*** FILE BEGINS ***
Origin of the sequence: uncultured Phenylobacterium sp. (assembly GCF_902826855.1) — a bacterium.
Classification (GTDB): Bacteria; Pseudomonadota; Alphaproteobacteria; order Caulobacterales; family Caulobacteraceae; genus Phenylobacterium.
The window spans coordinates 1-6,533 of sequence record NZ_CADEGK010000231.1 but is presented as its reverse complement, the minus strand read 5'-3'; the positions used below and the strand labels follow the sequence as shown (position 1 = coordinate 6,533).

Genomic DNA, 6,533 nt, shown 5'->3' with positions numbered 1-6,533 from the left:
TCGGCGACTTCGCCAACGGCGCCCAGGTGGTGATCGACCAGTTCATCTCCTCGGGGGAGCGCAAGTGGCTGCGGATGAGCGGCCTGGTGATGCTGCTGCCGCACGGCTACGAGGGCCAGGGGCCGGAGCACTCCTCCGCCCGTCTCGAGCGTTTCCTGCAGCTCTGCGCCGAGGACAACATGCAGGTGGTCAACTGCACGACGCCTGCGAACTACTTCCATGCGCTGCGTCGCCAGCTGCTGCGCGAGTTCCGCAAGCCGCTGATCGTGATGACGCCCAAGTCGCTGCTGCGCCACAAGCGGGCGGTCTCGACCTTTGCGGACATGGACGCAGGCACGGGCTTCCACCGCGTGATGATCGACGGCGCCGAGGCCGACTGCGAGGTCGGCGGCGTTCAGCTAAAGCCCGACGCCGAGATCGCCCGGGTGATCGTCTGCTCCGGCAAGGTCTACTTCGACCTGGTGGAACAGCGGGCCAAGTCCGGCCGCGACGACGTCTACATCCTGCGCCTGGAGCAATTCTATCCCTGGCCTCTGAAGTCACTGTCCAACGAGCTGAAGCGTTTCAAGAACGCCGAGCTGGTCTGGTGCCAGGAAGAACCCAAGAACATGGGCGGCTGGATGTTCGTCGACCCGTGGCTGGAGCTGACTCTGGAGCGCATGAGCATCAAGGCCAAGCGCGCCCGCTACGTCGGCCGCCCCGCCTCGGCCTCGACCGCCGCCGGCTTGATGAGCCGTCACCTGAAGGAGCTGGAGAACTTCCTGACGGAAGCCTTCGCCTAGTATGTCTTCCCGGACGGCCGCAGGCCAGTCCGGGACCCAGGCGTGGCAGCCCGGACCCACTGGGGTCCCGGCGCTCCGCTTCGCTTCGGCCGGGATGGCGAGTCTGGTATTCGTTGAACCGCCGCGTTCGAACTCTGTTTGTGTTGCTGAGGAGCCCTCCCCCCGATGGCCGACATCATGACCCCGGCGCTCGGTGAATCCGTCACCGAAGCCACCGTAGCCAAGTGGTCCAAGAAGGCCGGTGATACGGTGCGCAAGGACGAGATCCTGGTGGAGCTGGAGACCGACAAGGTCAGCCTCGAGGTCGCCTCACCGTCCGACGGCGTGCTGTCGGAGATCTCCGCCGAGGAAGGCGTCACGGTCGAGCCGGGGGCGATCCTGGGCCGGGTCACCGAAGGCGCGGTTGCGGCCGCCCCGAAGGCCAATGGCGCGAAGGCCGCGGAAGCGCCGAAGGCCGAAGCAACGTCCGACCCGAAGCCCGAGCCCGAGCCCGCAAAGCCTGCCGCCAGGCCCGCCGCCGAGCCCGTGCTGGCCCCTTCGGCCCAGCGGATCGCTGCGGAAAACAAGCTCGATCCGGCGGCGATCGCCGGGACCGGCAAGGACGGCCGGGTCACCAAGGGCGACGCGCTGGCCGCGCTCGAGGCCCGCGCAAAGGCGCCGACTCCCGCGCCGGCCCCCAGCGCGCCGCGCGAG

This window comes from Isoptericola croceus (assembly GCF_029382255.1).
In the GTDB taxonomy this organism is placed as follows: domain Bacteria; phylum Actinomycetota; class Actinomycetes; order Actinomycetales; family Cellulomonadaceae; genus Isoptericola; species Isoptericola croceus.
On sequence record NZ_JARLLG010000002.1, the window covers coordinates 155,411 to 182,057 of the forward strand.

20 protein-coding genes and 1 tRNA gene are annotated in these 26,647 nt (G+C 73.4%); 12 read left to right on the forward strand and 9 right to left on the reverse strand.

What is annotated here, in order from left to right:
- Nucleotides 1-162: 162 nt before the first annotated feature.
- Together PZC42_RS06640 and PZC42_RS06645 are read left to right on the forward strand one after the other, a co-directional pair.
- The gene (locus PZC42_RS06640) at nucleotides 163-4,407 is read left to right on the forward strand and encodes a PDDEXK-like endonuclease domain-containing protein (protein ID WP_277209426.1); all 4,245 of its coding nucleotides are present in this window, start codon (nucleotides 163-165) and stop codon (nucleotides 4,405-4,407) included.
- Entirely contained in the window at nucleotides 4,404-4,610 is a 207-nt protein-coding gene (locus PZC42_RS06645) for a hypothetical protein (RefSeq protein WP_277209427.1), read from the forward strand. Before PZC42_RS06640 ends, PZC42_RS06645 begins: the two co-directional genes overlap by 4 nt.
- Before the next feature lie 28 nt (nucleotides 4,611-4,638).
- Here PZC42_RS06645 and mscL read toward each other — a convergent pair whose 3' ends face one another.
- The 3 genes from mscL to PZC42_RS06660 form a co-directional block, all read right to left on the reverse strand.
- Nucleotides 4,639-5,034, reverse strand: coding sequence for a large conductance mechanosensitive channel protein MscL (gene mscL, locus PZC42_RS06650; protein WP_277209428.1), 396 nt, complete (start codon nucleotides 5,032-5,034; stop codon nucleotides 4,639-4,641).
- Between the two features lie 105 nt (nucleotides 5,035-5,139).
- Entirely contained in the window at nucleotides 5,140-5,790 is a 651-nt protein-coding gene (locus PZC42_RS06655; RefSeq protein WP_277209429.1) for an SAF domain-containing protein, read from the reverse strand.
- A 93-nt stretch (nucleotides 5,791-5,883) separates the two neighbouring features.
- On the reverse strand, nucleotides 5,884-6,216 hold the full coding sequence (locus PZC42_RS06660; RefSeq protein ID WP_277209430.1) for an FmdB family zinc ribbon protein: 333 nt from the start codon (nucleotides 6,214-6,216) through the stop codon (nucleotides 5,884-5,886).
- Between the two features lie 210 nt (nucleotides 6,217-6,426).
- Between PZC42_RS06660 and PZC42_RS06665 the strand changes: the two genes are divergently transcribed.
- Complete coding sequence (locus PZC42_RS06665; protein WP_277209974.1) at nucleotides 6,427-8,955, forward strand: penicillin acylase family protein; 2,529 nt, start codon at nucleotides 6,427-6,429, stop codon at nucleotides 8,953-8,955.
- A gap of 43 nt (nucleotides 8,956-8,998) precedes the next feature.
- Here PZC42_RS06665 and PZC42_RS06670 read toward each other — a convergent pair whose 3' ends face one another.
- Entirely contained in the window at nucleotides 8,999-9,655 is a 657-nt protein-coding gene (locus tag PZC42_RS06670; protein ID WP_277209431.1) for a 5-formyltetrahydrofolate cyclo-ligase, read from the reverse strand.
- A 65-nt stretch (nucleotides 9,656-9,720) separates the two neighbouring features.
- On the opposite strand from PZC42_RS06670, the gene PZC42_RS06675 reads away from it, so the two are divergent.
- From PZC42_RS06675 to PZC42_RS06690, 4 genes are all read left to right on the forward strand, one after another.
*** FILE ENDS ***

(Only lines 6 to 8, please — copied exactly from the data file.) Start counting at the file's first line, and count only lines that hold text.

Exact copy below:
This window comes from Isoptericola croceus (assembly GCF_029382255.1).
In the GTDB taxonomy this organism is placed as follows: domain Bacteria; phylum Actinomycetota; class Actinomycetes; order Actinomycetales; family Cellulomonadaceae; genus Isoptericola; species Isoptericola croceus.
On sequence record NZ_JARLLG010000002.1, the window covers coordinates 155,411 to 182,057 of the forward strand.